I recently finished Daniel Suarez’s excellent thriller Kill Decision. The major plot point: parties unknown have been releasing autonomous, armed drones that are killing people in a variety of ways. The drones are capable of insect-level intelligence and swarming behavior, and of autonomously finding human targets and bombing or shooting them. Suarez asks a fairly provocative question: would America’s love affair with drones change if other countries, or criminal syndicates, or even individuals had them and used them as freely in the US as we use them elsewhere? Great plot, well-written, and solid characterizations– by far the best of his books so far. Highly recommended.
Anyway, with that in mind, I saw an article on the Lawfare blog about a guy who equipped an inexpensive commercial drone with a paintball marker. This video shows it in action, hitting targets easily while maneuvering slowly. The video’s a little fear-monger-y, but the narrator is right: “it seems inevitable” that these drones will be used in ways the manufacturer didn’t anticipate. I sent the video to a couple of coworkers, one of whom asked “I wonder how hard it is to shoot accurately with it?” That got me to thinking… so off the top of my head, I jotted down a few factors that would affect the accuracy of a firearm-equipped drone. Note that here I’m talking about an autonomous UAV, not a remotely-piloted, man-in-the-loop drone.
- What’s it for? What kind of range and endurance do you need? It would be easy to build a sort of launch rack that would launch a drone to check out a target that triggered a tripwire, motion detector, etc. It’d be a little harder to build one that could autonomously navigate, but definitely doable– as Paul proved with his Charlie-following project. See also: the Burrito Bomber, which can follow waypoints and then deliver a payload on target. Drones to sneak into somewhere and snipe a single target would have different range/payload requirements than a patrol or incident-reponse drone. This drives the weight of the drone (since more range requires more fuel).
- What’s it packing? The purpose of the drone dictates what kind of firearm you want it to carry. Some of Suarez’s drones had short-barrelled .38 pistols, which are plenty good enough to kill from close range but wouldn’t be very accurate past around 35 feet or so. A longer barrel and a heavier round would provide better accuracy, at the cost of weight and size.
- How much range do you need? A sniper drone that can shoot targets from 1500yds is definitely feasible— use a .50 Barrett, for example. It would be heavy and range-limited, though, unless you wanted to make it bigger. In general, heavier bullets are more stable and give you better accuracy, but they’re heavier to carry and shoot.
- How stable is the drone? A light drone that’s sensitive to wind, etc. will be harder-pressed to make accurate shots. Gyrostabilizing the gun platform would help, but it would add a weight and cost penalty (including for power for the gyros, plus the gyros themselves). The bigger the drone, the more sensors, power, and ammo you can carry… but the more noise, infrared, and visual signature it creates. A small sneaky drone may be a better deal than a large, more powerful one.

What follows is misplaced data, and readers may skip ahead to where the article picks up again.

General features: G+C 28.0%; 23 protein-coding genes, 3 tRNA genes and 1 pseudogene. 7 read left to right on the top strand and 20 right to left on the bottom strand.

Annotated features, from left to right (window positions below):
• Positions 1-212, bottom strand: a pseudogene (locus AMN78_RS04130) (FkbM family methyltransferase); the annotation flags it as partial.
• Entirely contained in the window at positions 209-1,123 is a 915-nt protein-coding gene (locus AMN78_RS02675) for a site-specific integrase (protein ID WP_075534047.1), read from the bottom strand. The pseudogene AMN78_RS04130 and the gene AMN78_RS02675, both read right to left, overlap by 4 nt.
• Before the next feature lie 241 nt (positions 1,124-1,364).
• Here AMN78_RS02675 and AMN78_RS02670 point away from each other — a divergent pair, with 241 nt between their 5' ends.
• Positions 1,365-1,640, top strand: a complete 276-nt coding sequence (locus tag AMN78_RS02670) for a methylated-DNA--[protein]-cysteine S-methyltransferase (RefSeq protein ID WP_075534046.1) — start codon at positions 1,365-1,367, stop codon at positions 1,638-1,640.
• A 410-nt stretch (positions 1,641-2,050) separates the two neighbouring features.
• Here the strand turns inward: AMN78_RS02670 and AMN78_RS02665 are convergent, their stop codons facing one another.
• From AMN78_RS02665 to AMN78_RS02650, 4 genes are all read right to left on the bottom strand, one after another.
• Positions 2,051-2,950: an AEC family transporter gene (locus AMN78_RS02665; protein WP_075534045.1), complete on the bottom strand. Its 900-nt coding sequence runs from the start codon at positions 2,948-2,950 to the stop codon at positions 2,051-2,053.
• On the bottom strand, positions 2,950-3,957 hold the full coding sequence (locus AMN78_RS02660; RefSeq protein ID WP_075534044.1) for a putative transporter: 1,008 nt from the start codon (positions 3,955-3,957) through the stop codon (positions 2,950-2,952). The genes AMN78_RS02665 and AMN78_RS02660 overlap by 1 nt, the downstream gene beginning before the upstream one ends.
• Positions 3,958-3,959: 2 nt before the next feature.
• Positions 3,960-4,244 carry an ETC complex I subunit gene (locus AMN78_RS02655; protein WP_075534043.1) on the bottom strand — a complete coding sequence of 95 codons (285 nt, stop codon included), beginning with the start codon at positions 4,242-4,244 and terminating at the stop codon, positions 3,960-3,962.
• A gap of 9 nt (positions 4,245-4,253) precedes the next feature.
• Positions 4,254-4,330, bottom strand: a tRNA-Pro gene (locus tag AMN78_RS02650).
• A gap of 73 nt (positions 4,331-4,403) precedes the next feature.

- What can you see? In other words, what kind of sensors do you have for aiming? How good is their resolution and range? Do they have to be automated? If so, you need to be able to either fire at the centroid of the target or track interesting parts, like wheels of a truck or a person’s head), using machine vision.
- Where are you pointing the gun, and how accurate can you be? What kind of angular resolution does the gun-pointing system have? If you’re willing to slow to a dead hover, or nearly so, you can be very accurate (as in the video above). If you want to go faster, you’ll have a more challenging set of requirements– you have to be able to point the gun while the drone’s moving, and changing its aim point means fighting inertia in a way you don’t have to worry about in a hover.
There are lots of other more subtle considerations, I’m sure; these are just what I came up with in 5 minutes. Any engineer, pilot, or armorer could come up with a couple dozen more without too much effort. Of course, you could just buy a pre made system like this one from Autocopter. Isn’t it great to know they’ll lease you as many UAVs as you need? Just for a ballpark figure, Autocopter quotes an 8Kg payload on their smallest drones– figure 3Kg for a cut-down M4 and that leaves you a reasonable 5Kg for sensors, guidance, navigation, and control.
What could you do with such drones? The mind boggles. Imagine that, say, your favorite Mexican drug cartel cooked up a bunch of these in their machine shops and used them to guard the pot farms they run in national forests. Or say the white-supremacy militia guys in Idaho built some for sovereign defense. Or suppose you built 100 or so of them, staged them inside an empty 18-wheeler with a tarp over the top, then launched them into Candlestick Park during a 49ers game. There are all sorts of movie-plot-worthy applications for these drones, to say nothing of the ones Suarez wrote about.
Meanwhile, the February 2013 NASA Aviation Safety Reporting System (ASRS) newsletter is full of safety reports filed after drones got into airspace where they weren’t supposed to be… and these were piloted, unarmed drones. How careful do you think these hypothetical armed drones would be about respecting the National Airspace System? I think I’ll be extra careful when flying around… that smudge on the windscreen might turn out to be an armed autonomous drone.